I would be moving him in year 4 so friendships will already be established which could make it harder for him
One school is in Woking and the other in Camberley. The Woking one is closer and larger but more expensive.

bangwhizz Sat 09-Mar-13 22:00:03

My DD2 is in a year group of 7 including only 2 other girls.Luckily they got on well but it's a bit claustrophobic

Knowsabitabouteducation Sat 09-Mar-13 20:46:19

One of the really good things about a small school is that all the children have to get involved in everything. They are on the sports teams, in the choir, in the play, on the quiz team. They can't hide.

We recently moved our DD from a small school to a much larger one. She is the kind of girl who likes to be invisible. She used to do everything at her small school (she fell in with the expectation rather than being forced). At her current school, they have auditions and try-outs for everything, so she does nothing.

A large school can have lots of fancy facilities and opportunities, but they mean nothing if your child doesn't use them or get involved. But you are still paying for them.

dixiechick1975 Sat 09-Mar-13 18:21:59

DD's school is one class entry - there are 17 in her yr 2 class.

Agree that children seem to play with older and younger aswell as their class - very much a family type atmosphere. I personally like this for DD - just like different age siblings would play together.

She also seems to play with boys more than her friends at bigger schools.

Team wise a positive spin on it is year 3/4 get to take part in competitive sports that other bigger schools only enter year 5/6 for. They seem to do very well despite the younger ones taking part.

Inclusionist Sat 09-Mar-13 18:11:21

Ooh, I love a school hunt. Is it too outing to name them?

chocoluvva Sat 09-Mar-13 18:08:02

There's a limit to how many close friends you can have though. I really don't think a smaller pool of potential friends is likely to be a problem.

Hope he has a lovely start to his formal education smile

Mumtogremlins Sat 09-Mar-13 17:12:42

Thanks for your responses. It is privately owned so I will try and find out a bit more about its finances.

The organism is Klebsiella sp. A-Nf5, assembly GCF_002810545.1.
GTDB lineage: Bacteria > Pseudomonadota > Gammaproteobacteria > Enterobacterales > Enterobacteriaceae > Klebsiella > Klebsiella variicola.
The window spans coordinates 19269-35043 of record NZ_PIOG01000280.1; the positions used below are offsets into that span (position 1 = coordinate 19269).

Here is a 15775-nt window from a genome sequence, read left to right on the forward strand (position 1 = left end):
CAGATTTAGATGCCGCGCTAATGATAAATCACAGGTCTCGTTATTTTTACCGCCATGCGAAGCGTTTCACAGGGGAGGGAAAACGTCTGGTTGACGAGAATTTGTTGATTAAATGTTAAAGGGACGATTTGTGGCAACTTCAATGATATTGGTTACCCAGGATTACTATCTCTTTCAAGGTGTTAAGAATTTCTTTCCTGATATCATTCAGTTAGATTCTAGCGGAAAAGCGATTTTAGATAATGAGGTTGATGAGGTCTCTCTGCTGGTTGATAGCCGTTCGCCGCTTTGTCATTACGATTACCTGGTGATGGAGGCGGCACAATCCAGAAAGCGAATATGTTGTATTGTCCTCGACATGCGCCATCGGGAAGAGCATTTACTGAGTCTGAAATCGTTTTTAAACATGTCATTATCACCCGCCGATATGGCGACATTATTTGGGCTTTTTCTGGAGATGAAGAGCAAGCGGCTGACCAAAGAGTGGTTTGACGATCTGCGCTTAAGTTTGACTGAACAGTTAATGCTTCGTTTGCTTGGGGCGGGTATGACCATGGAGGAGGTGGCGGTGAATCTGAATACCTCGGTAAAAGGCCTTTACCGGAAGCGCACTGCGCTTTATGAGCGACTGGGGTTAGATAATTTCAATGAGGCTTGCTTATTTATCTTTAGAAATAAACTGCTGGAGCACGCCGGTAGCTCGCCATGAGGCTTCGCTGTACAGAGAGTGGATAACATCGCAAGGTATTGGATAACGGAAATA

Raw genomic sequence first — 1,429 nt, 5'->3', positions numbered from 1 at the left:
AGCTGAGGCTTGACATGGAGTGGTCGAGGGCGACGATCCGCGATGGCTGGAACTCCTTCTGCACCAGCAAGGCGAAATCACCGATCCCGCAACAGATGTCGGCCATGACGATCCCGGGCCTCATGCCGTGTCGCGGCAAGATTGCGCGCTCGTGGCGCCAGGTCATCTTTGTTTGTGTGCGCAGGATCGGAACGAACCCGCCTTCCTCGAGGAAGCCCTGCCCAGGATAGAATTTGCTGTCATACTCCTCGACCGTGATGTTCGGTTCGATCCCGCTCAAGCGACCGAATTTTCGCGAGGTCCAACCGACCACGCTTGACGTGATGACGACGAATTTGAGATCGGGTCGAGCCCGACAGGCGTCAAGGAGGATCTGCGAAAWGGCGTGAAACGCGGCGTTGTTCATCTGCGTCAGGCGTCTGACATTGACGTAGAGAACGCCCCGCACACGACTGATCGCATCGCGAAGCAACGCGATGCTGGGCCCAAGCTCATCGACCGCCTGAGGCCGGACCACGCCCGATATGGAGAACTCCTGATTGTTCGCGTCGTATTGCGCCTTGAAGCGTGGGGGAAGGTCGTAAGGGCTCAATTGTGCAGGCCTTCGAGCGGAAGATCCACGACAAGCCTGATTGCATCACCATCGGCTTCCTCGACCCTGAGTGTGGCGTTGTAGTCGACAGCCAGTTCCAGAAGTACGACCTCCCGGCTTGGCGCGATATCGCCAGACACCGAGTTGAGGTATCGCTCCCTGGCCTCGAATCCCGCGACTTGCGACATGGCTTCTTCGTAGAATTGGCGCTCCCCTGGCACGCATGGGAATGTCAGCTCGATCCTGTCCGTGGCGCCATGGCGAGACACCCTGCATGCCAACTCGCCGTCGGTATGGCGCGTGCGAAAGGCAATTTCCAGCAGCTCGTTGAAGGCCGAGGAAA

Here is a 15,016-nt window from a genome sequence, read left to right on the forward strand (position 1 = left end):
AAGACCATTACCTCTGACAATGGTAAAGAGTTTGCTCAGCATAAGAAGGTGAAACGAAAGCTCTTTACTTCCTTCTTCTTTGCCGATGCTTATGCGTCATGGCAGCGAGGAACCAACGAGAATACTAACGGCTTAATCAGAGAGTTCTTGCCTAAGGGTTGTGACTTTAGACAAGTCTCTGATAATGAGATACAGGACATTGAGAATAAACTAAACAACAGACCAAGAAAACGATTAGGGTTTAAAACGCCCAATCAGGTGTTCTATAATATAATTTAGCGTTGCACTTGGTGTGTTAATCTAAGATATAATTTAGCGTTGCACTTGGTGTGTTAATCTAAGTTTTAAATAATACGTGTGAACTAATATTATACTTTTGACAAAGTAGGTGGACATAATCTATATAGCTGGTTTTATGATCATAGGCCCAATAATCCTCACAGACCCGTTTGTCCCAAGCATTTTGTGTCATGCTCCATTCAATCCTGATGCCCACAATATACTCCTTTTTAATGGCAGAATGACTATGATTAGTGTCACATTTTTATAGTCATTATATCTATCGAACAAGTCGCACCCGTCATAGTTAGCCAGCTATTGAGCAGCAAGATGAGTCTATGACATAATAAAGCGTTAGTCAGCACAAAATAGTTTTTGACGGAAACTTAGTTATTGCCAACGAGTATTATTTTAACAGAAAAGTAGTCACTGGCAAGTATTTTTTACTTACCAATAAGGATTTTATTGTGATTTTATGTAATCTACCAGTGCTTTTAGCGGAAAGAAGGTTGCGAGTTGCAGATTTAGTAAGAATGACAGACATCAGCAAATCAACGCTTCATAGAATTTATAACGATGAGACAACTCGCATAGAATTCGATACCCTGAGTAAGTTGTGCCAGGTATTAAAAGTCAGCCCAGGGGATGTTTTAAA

My DS is quite shy and takes time to make close friends, although most children like him and want to be friends. He's a bit geeky so it worries me he will struggle to find like minded friends. He does like to play with children from other years so it may not be a problem
There are teaching assistants in the classroom but not sure if full time. The school does seem lovely and family orientated but opportunities to do activities are limited and the curriculum isn't as wide as larger prep schools
He has a place at a larger prep school, which is more expensive so I'm trying to decide if more opportunities and friends are worth the extra. They are both nice schools

chocoluvva Sat 09-Mar-13 15:15:20

IME of doing supply teaching in lots of different primary schools the small schools usually have a very good sense of community and the older children look out for the younger ones.
The teachers are able to get to know the children very well, which facilitates good teaching and the children often have more input in deciding what they will study/practise.

While there's an element of the children themselves being a resource for ideas, team members, parts in the annual school 'production'etc there are so many ways of linking with other schools now eg, video conferencing, glow etc.

Inclusionist Sat 09-Mar-13 14:54:03

Second Mutteroo's advice to look up the school's finances. I decided against a school that otherwise seemed great because of the financial info I found on it. My sister has had the experience of her children's school closing at short notice and it was horrible.

difficultpickle Sat 09-Mar-13 10:31:41

Depends on the boy/girl split. We live near a school like that but if ds had gone there he would have been the only boy in his year. Makes it impossible to play team sports.

PopMusic Sat 09-Mar-13 10:17:41

There are only 10 children in my DS's reception class and it's one form entry. There are three adults in the classroom (teacher/TA/1-2-1 TA for one child). The school spends a lot of effort nurturing their friendships and teaching them to look after one another. It suits DS really well precisely because the numbers are small and it's all very calm. His progress has also been remarkable.

The small pool of friends is something that concerned me but actually it has turned out quite nicely. I think if if he was a DD instead of a DS I would be more worried because of the dynamics of girls' friendships. At the end of the day, would the school suit your DS?

Knowsabitabouteducation Sat 09-Mar-13 06:01:03

12 - 15 is fine. They will have children in other year groups to play with as well.